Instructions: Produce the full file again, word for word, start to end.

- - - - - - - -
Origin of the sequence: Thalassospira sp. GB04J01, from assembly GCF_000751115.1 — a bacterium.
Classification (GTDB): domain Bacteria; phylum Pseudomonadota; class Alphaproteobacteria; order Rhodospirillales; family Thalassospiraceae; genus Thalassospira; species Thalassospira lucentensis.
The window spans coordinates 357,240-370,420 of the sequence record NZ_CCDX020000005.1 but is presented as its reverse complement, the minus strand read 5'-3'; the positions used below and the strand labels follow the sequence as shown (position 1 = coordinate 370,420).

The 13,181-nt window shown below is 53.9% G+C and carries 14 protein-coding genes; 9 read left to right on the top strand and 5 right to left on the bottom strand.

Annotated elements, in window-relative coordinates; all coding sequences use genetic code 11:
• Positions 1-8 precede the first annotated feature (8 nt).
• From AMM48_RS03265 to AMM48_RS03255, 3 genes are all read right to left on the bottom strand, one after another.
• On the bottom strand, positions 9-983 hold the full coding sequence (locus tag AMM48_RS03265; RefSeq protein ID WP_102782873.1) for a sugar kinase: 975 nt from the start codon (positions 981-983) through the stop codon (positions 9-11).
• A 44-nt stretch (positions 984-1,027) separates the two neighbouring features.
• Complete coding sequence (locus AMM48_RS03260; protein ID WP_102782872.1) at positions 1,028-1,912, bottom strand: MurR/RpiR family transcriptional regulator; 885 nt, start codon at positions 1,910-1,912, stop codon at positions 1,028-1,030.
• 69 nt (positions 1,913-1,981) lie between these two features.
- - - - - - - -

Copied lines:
Origin of the sequence: Thalassospira sp. GB04J01, from assembly GCF_000751115.1 — a bacterium.
Classification (GTDB): domain Bacteria; phylum Pseudomonadota; class Alphaproteobacteria; order Rhodospirillales; family Thalassospiraceae; genus Thalassospira; species Thalassospira lucentensis.
The window spans coordinates 357,240-370,420 of the sequence record NZ_CCDX020000005.1 but is presented as its reverse complement, the minus strand read 5'-3'; the positions used below and the strand labels follow the sequence as shown (position 1 = coordinate 370,420).

The 13,181-nt window shown below is 53.9% G+C and carries 14 protein-coding genes; 9 read left to right on the top strand and 5 right to left on the bottom strand.

Annotated elements, in window-relative coordinates; all coding sequences use genetic code 11:
• Positions 1-8 precede the first annotated feature (8 nt).
• From AMM48_RS03265 to AMM48_RS03255, 3 genes are all read right to left on the bottom strand, one after another.
• On the bottom strand, positions 9-983 hold the full coding sequence (locus tag AMM48_RS03265; RefSeq protein ID WP_102782873.1) for a sugar kinase: 975 nt from the start codon (positions 981-983) through the stop codon (positions 9-11).
• A 44-nt stretch (positions 984-1,027) separates the two neighbouring features.
• Complete coding sequence (locus AMM48_RS03260; protein ID WP_102782872.1) at positions 1,028-1,912, bottom strand: MurR/RpiR family transcriptional regulator; 885 nt, start codon at positions 1,910-1,912, stop codon at positions 1,028-1,030.
• 69 nt (positions 1,913-1,981) lie between these two features.